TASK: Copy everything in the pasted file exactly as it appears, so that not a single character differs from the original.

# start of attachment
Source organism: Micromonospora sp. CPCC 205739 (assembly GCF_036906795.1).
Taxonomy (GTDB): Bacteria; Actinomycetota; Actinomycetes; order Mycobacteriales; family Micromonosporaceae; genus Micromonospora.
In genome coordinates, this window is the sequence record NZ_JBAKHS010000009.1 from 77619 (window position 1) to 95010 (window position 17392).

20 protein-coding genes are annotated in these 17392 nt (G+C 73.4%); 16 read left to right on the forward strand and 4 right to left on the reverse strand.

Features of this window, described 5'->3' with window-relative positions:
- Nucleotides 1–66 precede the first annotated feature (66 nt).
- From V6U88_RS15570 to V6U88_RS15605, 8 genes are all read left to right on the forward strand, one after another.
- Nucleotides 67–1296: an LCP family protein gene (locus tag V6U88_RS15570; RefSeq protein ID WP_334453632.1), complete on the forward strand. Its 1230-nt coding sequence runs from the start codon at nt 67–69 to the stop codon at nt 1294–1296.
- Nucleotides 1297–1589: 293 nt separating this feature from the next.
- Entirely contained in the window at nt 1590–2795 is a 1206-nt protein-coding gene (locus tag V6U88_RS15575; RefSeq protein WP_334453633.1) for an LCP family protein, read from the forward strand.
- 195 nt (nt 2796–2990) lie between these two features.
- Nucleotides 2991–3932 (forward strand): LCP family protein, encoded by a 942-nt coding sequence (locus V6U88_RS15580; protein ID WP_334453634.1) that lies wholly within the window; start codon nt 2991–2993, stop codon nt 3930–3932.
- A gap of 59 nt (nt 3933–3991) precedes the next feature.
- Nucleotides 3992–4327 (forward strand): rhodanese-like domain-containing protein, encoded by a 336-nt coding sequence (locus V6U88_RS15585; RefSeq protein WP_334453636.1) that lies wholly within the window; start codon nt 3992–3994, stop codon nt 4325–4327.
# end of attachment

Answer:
Source organism: Micromonospora sp. CPCC 205739 (assembly GCF_036906795.1).
Taxonomy (GTDB): Bacteria; Actinomycetota; Actinomycetes; order Mycobacteriales; family Micromonosporaceae; genus Micromonospora.
In genome coordinates, this window is the sequence record NZ_JBAKHS010000009.1 from 77619 (window position 1) to 95010 (window position 17392).

20 protein-coding genes are annotated in these 17392 nt (G+C 73.4%); 16 read left to right on the forward strand and 4 right to left on the reverse strand.

Features of this window, described 5'->3' with window-relative positions:
- Nucleotides 1–66 precede the first annotated feature (66 nt).
- From V6U88_RS15570 to V6U88_RS15605, 8 genes are all read left to right on the forward strand, one after another.
- Nucleotides 67–1296: an LCP family protein gene (locus tag V6U88_RS15570; RefSeq protein ID WP_334453632.1), complete on the forward strand. Its 1230-nt coding sequence runs from the start codon at nt 67–69 to the stop codon at nt 1294–1296.
- Nucleotides 1297–1589: 293 nt separating this feature from the next.
- Entirely contained in the window at nt 1590–2795 is a 1206-nt protein-coding gene (locus tag V6U88_RS15575; RefSeq protein WP_334453633.1) for an LCP family protein, read from the forward strand.
- 195 nt (nt 2796–2990) lie between these two features.
- Nucleotides 2991–3932 (forward strand): LCP family protein, encoded by a 942-nt coding sequence (locus V6U88_RS15580; protein ID WP_334453634.1) that lies wholly within the window; start codon nt 2991–2993, stop codon nt 3930–3932.
- A gap of 59 nt (nt 3933–3991) precedes the next feature.
- Nucleotides 3992–4327 (forward strand): rhodanese-like domain-containing protein, encoded by a 336-nt coding sequence (locus V6U88_RS15585; RefSeq protein WP_334453636.1) that lies wholly within the window; start codon nt 3992–3994, stop codon nt 4325–4327.